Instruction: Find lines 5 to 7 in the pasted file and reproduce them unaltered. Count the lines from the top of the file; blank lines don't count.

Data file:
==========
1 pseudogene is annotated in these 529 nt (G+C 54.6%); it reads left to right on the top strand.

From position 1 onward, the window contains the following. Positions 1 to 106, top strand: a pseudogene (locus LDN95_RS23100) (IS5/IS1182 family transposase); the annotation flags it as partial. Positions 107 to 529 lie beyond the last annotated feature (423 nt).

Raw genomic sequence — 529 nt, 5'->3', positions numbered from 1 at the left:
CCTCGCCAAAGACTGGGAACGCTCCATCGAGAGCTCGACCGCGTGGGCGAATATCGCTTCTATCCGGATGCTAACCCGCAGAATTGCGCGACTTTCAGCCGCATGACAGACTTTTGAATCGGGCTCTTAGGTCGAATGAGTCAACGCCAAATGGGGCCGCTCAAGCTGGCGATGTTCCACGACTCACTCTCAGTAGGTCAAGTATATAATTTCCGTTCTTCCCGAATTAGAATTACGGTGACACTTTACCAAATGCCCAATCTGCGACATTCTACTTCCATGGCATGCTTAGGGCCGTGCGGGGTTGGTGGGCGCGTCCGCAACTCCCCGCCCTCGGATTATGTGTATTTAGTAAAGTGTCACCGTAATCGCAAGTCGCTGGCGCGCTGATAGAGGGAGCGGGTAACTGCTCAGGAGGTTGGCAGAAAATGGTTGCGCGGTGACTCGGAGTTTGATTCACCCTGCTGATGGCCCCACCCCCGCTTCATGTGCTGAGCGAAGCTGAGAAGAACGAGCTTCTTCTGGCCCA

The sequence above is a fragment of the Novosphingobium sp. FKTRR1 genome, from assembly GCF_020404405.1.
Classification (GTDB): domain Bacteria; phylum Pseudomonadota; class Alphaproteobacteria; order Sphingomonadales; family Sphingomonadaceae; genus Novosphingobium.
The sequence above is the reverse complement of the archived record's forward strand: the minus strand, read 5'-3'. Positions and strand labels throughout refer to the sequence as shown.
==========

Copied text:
The sequence above is a fragment of the Novosphingobium sp. FKTRR1 genome, from assembly GCF_020404405.1.
Classification (GTDB): domain Bacteria; phylum Pseudomonadota; class Alphaproteobacteria; order Sphingomonadales; family Sphingomonadaceae; genus Novosphingobium.
The sequence above is the reverse complement of the archived record's forward strand: the minus strand, read 5'-3'. Positions and strand labels throughout refer to the sequence as shown.